In 2011, I posted about my scanning of a 3,000 year old mummy, Neskhons (original post here). Now, by analyzing the data in several different ranges of electron density, I’ve found something unexpected: inside the mummy’s torso are 4 small funerary amulets.
Looking carefully in this video, you can see them suspended in the body:
These sorts of amulets were commonly wrapped inside mummies to confer protection during the dangerous journeys of the afterlife. Spells were spoken over the amulets upon placement, as prescribed in the Book of the Dead.
In this next video, I programmed a fly-thru of the 3D space inside the mummy. The amulets are marked with a red dot:
Upon getting a first glimpse of their shapes, I guessed that these were so called “theomorphic” amulets–that is, in the shape of dieties and their animal manifestations (as opposed to other funerary amulets in the shape of body parts or animal heads).
As it turns out, there are four characters who go together in Egyptian mythology: the four sons of Horus, represented as the jackal, the falcon, the baboon, and the human. These 4 sons, for example, are typically represented on canopic jars which protected the removed inner organs of the dead (stomach, large intestines, lungs and liver).
I began to suspect that these 4 amulets might represent the 4 sons of Horus, so I next zoomed in as closely as I could into the imaging data to resolve the details of the figurines. Using a digital 3D slicing tool, I cut away everything else except for each amulet. Below are the high-resolution reconstructions. Although it is difficult to be certain, my guess is that the first video is the jackal, the second is the human, the third is the baboon, and the last is the falcon.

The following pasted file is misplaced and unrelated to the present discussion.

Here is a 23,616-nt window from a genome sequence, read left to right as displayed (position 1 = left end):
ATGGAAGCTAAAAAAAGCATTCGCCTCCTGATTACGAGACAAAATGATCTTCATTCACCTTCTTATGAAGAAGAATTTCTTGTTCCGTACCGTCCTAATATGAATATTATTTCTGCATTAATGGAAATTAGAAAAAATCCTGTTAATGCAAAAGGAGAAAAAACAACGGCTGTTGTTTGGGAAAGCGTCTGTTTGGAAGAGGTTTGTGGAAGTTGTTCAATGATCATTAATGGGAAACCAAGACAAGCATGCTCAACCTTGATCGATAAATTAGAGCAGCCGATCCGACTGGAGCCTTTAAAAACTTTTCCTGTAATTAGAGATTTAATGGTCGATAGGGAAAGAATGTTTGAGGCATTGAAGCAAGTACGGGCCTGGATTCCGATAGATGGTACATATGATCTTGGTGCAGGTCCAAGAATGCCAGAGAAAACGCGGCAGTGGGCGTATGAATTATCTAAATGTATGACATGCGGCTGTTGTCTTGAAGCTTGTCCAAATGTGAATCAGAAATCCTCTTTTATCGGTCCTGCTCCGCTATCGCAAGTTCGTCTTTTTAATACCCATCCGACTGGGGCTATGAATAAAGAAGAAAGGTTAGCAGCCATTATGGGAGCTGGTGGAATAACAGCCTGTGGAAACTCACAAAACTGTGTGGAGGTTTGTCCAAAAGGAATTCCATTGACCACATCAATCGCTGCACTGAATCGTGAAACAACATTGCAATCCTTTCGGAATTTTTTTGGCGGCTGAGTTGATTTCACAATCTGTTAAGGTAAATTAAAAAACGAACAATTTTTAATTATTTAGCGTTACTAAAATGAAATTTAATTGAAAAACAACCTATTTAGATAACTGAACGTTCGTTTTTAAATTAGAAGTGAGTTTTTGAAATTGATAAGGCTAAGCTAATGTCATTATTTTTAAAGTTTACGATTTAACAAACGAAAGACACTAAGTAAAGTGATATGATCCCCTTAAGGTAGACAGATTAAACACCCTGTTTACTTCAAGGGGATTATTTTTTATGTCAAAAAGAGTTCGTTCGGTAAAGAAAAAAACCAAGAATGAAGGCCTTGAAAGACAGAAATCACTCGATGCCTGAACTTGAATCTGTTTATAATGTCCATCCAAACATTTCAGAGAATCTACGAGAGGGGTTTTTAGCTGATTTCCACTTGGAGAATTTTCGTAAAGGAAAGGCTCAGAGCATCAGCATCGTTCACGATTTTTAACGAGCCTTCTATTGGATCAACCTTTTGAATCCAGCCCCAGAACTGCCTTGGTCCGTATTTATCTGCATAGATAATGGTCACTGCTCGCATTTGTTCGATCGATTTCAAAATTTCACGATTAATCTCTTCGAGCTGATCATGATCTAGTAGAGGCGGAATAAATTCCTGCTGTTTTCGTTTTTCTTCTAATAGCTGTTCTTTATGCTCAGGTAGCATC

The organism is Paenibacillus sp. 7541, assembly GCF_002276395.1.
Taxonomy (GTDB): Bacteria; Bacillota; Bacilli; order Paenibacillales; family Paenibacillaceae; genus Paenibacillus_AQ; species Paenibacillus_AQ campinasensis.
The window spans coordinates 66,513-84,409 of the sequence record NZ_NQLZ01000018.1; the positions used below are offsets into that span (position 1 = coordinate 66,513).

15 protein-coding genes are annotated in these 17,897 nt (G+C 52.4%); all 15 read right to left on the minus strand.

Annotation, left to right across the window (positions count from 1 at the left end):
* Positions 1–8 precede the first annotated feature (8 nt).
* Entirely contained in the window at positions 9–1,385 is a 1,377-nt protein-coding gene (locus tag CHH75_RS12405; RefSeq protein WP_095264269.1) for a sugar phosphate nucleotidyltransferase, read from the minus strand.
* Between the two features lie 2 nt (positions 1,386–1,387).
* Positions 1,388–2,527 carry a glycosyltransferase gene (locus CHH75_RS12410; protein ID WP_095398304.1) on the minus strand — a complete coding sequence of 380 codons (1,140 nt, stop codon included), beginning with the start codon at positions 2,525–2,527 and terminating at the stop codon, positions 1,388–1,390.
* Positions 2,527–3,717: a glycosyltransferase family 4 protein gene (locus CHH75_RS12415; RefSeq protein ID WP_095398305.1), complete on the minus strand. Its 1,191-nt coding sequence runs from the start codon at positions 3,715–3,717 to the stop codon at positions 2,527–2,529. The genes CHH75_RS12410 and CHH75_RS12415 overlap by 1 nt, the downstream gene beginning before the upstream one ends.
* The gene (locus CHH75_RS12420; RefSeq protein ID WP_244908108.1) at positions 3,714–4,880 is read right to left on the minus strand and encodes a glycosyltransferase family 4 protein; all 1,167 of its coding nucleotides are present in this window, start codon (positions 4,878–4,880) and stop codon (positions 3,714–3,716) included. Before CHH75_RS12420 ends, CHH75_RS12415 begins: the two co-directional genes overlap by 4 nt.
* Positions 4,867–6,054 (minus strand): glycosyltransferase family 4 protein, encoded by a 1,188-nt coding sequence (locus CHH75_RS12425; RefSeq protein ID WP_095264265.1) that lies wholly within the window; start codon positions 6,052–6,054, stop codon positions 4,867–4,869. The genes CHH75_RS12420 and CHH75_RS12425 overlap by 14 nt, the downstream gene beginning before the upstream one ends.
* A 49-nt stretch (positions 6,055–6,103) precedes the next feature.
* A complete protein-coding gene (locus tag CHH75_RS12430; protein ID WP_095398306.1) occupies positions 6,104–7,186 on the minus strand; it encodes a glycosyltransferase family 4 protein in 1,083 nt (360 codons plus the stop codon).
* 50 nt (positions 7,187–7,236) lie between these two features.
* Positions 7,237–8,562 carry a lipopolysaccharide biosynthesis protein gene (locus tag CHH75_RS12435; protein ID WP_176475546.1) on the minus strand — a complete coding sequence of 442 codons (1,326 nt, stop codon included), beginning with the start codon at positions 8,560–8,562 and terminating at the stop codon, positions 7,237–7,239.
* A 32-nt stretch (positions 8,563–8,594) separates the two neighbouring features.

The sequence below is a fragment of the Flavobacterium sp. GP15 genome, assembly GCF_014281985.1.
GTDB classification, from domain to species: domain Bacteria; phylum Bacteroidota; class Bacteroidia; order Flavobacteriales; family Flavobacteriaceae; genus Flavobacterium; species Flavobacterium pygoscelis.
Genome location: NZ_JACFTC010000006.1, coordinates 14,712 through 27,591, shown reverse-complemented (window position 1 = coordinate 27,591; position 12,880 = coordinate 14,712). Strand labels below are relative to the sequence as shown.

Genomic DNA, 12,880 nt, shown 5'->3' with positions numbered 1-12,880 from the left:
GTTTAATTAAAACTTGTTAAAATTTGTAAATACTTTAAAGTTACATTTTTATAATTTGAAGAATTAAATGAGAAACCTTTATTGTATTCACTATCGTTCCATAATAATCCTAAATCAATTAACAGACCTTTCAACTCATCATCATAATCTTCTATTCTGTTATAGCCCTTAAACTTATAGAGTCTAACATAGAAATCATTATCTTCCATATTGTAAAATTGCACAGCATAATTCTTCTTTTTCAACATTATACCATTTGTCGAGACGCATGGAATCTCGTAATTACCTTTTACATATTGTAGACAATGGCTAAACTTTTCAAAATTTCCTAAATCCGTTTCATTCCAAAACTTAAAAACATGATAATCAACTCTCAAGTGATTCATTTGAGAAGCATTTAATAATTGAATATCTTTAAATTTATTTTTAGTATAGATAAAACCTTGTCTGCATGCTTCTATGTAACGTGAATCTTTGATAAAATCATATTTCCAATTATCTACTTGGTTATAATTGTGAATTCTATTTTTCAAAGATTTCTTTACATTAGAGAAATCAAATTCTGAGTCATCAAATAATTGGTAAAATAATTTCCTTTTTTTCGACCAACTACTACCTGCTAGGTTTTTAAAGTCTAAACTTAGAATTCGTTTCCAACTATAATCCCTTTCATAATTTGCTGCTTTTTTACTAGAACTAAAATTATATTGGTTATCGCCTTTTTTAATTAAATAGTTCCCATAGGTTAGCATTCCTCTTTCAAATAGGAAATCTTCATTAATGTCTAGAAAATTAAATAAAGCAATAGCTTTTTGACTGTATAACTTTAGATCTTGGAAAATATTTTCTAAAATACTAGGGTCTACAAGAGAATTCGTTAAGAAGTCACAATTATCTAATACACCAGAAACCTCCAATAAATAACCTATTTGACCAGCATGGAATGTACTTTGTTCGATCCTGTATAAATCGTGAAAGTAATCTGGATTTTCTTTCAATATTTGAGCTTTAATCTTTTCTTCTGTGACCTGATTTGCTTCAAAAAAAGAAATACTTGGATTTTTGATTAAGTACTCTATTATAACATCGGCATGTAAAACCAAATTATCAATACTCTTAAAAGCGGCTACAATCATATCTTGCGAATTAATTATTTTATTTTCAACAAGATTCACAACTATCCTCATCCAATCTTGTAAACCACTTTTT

All of this was accompIished with CT scans, which are a series of Xrays taken from all angles, reconstructed into a 3D whole. Recall that Xrays are just another form of light–just like the light coming out of a flashlight, but of a different frequency. I remain blown away by the amount of information that can be carried by electromagnetic radiation outside the visible spectrum. There is so much information out there beyond the small slice of the world that can be detected with our natural senses. I’m so lucky to use machines like this every day. Some of these peer inside skulls to see how brains are processing (radio frequencies in magnetic resonance imaging); others can bring to light figurines that have hovered silently in blackness for 30 centuries (Xray frequencies in CT scans).
To Neskhons, the thought of seeing beyond wrappings and spying treasures in a torso would have seemed like magic. On this point he and I agree.
"David Eagleman offers startling lessons.... His method in both Sum and his new book, Incognito, is to ask us to cast off our lazy, commonplace assumptions."
- The Guardian
"David Eagleman is the kind of guy who really does make being a neuroscientist look like fun."
- New York Times
"David Eagleman may be the best combination of scientist and fiction-writer alive."
- Stewart Brand
"What Eagleman seems to be calling for is a new Enlightenment."
- Sunday Herald
"A popularizer of impressive gusto...[Eagleman] aims, grandly, to do for the study of the mind what Copernicus did for the study of the stars."
- New York Observer
"[A] neuroscientist and polymath."
- Wall Street Journal
"Eagleman has a talent for testing the untestable, for taking seemingly sophomoric notions and using them to nail down the slippery stuff of consciousness."
- The New Yorker